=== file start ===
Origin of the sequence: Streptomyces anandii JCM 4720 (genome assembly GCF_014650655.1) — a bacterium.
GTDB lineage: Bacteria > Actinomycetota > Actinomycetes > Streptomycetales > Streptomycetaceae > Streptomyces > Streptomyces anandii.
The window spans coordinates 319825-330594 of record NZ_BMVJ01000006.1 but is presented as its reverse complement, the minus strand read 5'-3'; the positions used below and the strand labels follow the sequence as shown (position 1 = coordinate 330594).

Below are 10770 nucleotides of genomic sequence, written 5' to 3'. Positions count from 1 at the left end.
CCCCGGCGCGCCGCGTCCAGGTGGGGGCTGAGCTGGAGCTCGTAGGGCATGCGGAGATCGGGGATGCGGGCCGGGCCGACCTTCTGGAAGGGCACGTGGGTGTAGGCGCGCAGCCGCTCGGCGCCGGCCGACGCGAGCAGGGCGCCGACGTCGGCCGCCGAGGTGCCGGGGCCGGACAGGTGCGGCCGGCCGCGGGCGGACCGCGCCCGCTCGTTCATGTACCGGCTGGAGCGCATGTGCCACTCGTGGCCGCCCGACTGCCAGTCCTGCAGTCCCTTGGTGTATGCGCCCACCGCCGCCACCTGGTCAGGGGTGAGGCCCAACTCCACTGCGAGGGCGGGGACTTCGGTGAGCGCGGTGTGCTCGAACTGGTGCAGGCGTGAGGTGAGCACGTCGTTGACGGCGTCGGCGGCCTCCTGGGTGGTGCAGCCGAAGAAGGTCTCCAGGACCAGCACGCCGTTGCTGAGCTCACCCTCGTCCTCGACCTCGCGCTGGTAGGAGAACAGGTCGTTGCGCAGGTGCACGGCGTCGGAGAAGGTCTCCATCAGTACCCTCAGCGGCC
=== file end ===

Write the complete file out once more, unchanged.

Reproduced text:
Origin of the sequence: Streptomyces anandii JCM 4720 (genome assembly GCF_014650655.1) — a bacterium.
GTDB lineage: Bacteria > Actinomycetota > Actinomycetes > Streptomycetales > Streptomycetaceae > Streptomyces > Streptomyces anandii.
The window spans coordinates 319825-330594 of record NZ_BMVJ01000006.1 but is presented as its reverse complement, the minus strand read 5'-3'; the positions used below and the strand labels follow the sequence as shown (position 1 = coordinate 330594).

Below are 10770 nucleotides of genomic sequence, written 5' to 3'. Positions count from 1 at the left end.
CCCCGGCGCGCCGCGTCCAGGTGGGGGCTGAGCTGGAGCTCGTAGGGCATGCGGAGATCGGGGATGCGGGCCGGGCCGACCTTCTGGAAGGGCACGTGGGTGTAGGCGCGCAGCCGCTCGGCGCCGGCCGACGCGAGCAGGGCGCCGACGTCGGCCGCCGAGGTGCCGGGGCCGGACAGGTGCGGCCGGCCGCGGGCGGACCGCGCCCGCTCGTTCATGTACCGGCTGGAGCGCATGTGCCACTCGTGGCCGCCCGACTGCCAGTCCTGCAGTCCCTTGGTGTATGCGCCCACCGCCGCCACCTGGTCAGGGGTGAGGCCCAACTCCACTGCGAGGGCGGGGACTTCGGTGAGCGCGGTGTGCTCGAACTGGTGCAGGCGTGAGGTGAGCACGTCGTTGACGGCGTCGGCGGCCTCCTGGGTGGTGCAGCCGAAGAAGGTCTCCAGGACCAGCACGCCGTTGCTGAGCTCACCCTCGTCCTCGACCTCGCGCTGGTAGGAGAACAGGTCGTTGCGCAGGTGCACGGCGTCGGAGAAGGTCTCCATCAGTACCCTCAGCGGCC